Professor Taro Mochizuki is the director of the International Affairs Office and International Exchange Center, Graduate School of Letters, Osaka University. He has been the regional Director of ASEAN Center for Academic Initiatives Osaka University, Bangkok (Thailand), 2014-2017. He has also been managing the Japan-ASEAN Global Philosophical Research Exchange Laboratory, a joint lab program in collaboration with the Department of Philosophy, Faculty of Arts, Chulalongkorn University, Bangkok. He actively participated in research and practice on higher education at the Institute for Higher Education Research and Practice (IHERP), 2004-2012. He teaches Modern Philosophy and Contemporary Thoughts courses and has been conducting research on philosophy, history of philosophy, philosophical practices and social thought at the Department of Philosophy, Graduate School of Letters, Osaka University, Osaka (Japan).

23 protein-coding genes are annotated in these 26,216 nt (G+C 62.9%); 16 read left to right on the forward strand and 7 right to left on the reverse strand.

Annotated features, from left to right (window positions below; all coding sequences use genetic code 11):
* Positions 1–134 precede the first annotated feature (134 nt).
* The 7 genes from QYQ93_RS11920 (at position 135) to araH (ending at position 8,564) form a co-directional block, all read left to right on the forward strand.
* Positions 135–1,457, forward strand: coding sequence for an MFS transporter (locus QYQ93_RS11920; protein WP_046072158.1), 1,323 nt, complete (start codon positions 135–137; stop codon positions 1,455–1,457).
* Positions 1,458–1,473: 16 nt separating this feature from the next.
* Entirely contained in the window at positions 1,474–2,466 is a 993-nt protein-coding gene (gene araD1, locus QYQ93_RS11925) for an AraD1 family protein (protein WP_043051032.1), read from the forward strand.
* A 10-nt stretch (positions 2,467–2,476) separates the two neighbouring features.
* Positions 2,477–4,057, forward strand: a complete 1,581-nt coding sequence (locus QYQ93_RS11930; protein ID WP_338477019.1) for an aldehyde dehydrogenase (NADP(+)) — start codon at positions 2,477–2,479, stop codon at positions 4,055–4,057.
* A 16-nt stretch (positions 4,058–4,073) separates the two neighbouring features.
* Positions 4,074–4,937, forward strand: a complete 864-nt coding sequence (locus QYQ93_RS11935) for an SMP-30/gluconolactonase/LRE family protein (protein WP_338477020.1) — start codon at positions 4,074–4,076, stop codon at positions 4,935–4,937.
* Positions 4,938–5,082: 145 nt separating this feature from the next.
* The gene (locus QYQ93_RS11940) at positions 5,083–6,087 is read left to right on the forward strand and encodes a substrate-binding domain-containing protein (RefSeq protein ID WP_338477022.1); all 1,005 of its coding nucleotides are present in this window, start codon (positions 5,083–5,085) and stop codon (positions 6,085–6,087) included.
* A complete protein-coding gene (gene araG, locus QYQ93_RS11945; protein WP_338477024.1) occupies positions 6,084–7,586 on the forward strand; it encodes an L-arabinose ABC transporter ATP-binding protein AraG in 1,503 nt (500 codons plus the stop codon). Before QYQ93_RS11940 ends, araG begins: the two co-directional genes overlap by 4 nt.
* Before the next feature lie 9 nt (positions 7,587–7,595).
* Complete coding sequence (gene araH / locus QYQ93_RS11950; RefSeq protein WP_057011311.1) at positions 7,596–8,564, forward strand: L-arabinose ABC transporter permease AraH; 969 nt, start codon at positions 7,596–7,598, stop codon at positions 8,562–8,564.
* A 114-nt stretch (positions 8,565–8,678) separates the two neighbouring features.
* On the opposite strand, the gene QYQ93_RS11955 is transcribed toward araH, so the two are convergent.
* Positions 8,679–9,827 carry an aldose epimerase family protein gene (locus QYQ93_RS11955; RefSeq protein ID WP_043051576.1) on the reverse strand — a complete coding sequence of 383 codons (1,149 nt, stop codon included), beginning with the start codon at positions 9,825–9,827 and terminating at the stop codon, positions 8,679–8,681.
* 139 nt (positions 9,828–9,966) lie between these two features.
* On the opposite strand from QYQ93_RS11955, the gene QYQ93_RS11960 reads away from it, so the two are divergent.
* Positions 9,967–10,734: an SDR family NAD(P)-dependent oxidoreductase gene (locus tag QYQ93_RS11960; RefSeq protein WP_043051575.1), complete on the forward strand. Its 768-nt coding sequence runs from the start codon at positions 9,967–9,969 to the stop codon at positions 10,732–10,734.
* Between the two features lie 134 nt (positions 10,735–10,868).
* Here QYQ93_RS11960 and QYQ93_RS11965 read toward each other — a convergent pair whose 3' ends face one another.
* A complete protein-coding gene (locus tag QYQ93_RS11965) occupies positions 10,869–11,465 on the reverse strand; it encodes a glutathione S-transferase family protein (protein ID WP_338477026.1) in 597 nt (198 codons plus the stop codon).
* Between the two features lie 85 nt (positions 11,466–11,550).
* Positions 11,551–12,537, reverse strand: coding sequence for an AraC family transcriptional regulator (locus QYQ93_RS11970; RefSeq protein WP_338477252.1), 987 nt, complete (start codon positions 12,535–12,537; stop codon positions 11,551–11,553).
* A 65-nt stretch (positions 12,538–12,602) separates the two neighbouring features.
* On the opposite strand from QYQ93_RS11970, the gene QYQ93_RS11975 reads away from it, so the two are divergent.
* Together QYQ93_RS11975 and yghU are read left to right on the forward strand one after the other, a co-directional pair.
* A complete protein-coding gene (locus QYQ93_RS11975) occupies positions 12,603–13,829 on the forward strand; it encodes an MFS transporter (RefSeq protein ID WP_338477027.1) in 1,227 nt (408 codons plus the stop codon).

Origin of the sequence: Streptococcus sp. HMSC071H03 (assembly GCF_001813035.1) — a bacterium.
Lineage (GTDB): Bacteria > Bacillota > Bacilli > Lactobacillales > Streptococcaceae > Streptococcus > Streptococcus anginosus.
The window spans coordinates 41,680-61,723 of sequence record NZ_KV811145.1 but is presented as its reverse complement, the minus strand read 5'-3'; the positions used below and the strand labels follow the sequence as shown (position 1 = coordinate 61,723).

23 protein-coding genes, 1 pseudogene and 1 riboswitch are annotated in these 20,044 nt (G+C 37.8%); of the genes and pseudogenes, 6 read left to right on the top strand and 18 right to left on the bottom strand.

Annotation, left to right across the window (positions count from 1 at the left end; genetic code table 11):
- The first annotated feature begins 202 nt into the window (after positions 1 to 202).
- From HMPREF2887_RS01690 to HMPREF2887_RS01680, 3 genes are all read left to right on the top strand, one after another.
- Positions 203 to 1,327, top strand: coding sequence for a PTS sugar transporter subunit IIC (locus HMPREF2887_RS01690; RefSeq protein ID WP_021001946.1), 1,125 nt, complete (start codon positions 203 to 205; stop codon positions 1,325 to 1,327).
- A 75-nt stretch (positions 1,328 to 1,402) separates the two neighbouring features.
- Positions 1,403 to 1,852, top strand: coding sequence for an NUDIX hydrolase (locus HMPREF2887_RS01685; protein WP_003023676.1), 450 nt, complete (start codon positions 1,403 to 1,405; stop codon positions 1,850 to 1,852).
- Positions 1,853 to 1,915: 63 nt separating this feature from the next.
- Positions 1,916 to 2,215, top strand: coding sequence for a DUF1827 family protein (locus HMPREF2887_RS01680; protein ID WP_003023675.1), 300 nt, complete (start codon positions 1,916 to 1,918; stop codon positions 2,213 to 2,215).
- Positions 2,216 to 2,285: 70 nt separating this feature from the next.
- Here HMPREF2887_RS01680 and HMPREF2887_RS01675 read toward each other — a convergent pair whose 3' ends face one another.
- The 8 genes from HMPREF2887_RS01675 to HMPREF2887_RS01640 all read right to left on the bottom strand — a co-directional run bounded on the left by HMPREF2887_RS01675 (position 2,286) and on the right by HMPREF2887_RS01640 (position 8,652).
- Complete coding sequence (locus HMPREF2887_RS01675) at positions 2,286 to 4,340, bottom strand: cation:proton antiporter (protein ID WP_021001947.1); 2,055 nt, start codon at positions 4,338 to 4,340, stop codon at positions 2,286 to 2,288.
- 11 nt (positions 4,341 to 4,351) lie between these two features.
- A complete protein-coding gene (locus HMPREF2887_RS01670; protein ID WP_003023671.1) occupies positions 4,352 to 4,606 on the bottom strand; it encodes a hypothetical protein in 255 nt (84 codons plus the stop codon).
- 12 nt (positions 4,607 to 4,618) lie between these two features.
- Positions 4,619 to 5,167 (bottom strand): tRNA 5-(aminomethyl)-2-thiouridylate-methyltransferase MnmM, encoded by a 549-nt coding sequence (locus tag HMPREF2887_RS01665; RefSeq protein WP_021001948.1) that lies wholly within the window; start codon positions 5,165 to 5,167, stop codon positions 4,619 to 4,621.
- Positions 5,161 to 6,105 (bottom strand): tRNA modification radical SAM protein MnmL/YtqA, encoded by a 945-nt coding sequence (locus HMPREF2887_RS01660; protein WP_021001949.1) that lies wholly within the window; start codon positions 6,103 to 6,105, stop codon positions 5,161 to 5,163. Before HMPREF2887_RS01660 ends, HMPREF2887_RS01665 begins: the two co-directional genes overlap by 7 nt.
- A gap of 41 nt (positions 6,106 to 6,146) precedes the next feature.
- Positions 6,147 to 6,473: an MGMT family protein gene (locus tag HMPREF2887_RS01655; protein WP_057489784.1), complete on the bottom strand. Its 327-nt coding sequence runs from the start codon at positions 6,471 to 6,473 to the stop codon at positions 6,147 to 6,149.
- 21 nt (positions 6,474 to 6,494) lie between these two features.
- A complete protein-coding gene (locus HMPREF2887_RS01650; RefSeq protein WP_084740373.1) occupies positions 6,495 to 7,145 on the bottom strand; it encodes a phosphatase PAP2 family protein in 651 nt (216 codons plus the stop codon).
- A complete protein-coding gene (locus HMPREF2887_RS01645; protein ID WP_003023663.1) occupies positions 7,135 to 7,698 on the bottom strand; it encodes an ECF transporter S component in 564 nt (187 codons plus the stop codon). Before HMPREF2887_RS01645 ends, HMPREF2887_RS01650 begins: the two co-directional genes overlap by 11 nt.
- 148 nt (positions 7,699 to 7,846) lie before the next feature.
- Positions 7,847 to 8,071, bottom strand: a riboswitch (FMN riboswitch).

Farish A. Noor
Nanyang Technological University, Singapore
Dr Farish A. Noor is Associate Professor at the S Rajaratnam School of International Studies (RSIS) and also the School of History SoH, College of the Humanities, Arts and Social Sciences COHASS, Nanyang Technological University (NTU), Singapore. His main area of work has been Southeast Asian history, with a special focus on colonialism in Southeast Asia. His recent works include 'Data Collecting in Colonial Southeast Asia: Framing the Other' (Amsterdam University Press, 2020) and 'Before the Pivot: America's Encounters with Southeast Asia 1800-1900' (Amsterdam University Press, 2019).
Osaka University, Japan